Norwegian priority guidelines: Estimating the distributional implications across age, gender and SES
AbstractObjective Targeting hospital treatment at patients with high priority would seem to be a natural policy response to the growing gap between what can be done and what can be financed in the specialist health care sector. The paper examines the distributional consequences of this policy.Method 450Â 000 elective patients are allocated to priority groups on the basis of medical guidelines developed by one of the regional health authorities in Norway. Probit models are estimated explaining priority status as a function of age, gender and socioeconomic status.Results Women and older people are overrepresented among patients with low priority. Conditional on age, women with low priority have lower income and less education than women with high priority. Among men below 50 years, patients with low priority have less education than patients with high priority.Conclusion Targeting hospital treatment at patients with high priority, though sensible from a pure medical perspective, may have undesirable distributional consequences.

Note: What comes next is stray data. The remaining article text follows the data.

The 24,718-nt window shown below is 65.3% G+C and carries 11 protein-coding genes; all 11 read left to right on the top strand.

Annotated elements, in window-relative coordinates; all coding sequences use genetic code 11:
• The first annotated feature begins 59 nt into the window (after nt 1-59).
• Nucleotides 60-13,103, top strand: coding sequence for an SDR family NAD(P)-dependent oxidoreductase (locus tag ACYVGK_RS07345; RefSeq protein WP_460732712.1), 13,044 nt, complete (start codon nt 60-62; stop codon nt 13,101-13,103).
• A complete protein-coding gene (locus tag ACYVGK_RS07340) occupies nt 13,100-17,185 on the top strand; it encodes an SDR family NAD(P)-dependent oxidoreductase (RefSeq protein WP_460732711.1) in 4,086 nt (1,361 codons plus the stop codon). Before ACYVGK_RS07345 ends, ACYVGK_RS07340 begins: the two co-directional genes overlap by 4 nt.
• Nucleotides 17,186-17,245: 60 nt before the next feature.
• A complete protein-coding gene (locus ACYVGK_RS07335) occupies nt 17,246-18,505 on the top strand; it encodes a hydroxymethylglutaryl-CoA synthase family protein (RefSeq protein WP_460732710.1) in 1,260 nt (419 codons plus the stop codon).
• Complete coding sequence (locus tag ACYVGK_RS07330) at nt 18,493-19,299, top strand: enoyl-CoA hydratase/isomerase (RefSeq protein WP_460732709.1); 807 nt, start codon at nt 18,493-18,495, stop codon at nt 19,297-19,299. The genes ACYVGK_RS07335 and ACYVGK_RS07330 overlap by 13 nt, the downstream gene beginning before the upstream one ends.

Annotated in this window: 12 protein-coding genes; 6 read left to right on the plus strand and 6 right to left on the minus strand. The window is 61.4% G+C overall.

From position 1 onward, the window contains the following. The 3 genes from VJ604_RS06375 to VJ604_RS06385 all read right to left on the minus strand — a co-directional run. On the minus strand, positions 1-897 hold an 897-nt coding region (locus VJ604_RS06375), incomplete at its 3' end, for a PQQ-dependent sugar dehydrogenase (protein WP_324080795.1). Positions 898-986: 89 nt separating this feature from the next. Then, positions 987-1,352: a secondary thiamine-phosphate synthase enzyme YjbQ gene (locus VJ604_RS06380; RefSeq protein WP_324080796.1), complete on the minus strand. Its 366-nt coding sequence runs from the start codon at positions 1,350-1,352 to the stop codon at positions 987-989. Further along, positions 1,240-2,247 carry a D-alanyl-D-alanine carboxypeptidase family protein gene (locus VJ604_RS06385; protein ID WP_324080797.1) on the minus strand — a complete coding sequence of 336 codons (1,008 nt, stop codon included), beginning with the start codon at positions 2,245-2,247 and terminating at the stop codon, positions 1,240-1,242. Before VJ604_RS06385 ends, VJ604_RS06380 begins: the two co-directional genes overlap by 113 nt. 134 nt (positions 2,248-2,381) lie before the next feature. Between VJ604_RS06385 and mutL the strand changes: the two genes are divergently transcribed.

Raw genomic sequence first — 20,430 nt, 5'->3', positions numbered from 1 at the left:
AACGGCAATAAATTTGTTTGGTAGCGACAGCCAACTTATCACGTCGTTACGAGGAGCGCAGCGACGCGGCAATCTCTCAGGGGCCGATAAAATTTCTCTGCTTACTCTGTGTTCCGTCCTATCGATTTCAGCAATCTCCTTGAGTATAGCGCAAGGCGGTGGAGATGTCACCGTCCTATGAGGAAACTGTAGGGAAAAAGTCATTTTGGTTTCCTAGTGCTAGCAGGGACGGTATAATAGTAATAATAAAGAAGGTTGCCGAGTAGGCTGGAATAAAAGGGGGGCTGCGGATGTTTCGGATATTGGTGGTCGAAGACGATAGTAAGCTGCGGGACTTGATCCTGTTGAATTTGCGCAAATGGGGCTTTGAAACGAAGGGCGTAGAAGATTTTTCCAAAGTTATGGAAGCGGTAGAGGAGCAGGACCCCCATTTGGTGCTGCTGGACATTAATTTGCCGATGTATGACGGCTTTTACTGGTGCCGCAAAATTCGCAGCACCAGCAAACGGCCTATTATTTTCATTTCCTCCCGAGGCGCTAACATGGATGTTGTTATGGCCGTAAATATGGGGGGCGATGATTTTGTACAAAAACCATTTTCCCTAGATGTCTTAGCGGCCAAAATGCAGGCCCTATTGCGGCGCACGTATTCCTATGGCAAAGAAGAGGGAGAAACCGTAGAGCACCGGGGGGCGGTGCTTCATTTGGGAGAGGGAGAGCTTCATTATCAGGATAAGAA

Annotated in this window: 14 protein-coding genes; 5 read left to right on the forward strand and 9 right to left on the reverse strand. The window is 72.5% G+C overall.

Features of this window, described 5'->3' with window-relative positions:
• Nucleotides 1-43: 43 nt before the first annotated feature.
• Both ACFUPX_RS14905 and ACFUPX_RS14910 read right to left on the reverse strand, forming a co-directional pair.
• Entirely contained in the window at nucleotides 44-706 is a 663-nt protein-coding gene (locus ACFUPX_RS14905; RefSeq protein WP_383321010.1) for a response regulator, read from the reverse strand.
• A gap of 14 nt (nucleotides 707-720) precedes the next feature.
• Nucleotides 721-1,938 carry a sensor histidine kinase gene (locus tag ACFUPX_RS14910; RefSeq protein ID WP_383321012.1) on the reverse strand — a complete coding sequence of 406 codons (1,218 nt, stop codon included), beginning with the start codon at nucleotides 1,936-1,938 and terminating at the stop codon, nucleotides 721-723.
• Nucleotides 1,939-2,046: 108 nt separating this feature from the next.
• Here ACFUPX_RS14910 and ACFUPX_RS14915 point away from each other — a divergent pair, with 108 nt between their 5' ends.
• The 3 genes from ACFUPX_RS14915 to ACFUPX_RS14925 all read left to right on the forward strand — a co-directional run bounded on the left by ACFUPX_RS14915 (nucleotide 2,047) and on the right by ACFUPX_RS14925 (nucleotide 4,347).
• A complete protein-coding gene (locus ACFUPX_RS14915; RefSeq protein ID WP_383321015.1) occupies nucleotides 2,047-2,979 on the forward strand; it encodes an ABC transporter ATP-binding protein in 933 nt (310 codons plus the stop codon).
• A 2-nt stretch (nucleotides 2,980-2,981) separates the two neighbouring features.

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Bibliographic InfoArticle provided by Elsevier in its journal Health Policy.
Volume (Year): 95 (2010)
Issue (Month): 2-3 (May)
Contact details of provider:
Web page: http://www.elsevier.com/locate/healthpol
Prioritization Elective treatment Socioeconomic status Distribution;
Other versions of this item:
- Carlsen, Fredrik & Kaarbøe, Oddvar, 2009. "Norwegian priority guidelines: Estimating the distributional implications across age, gender and SES," Working Papers in Economics 08/09, University of Bergen, Department of Economics.
- I11 - Health, Education, and Welfare - - Health - - - Analysis of Health Care Markets
- I18 - Health, Education, and Welfare - - Health - - - Government Policy; Regulation; Public Health
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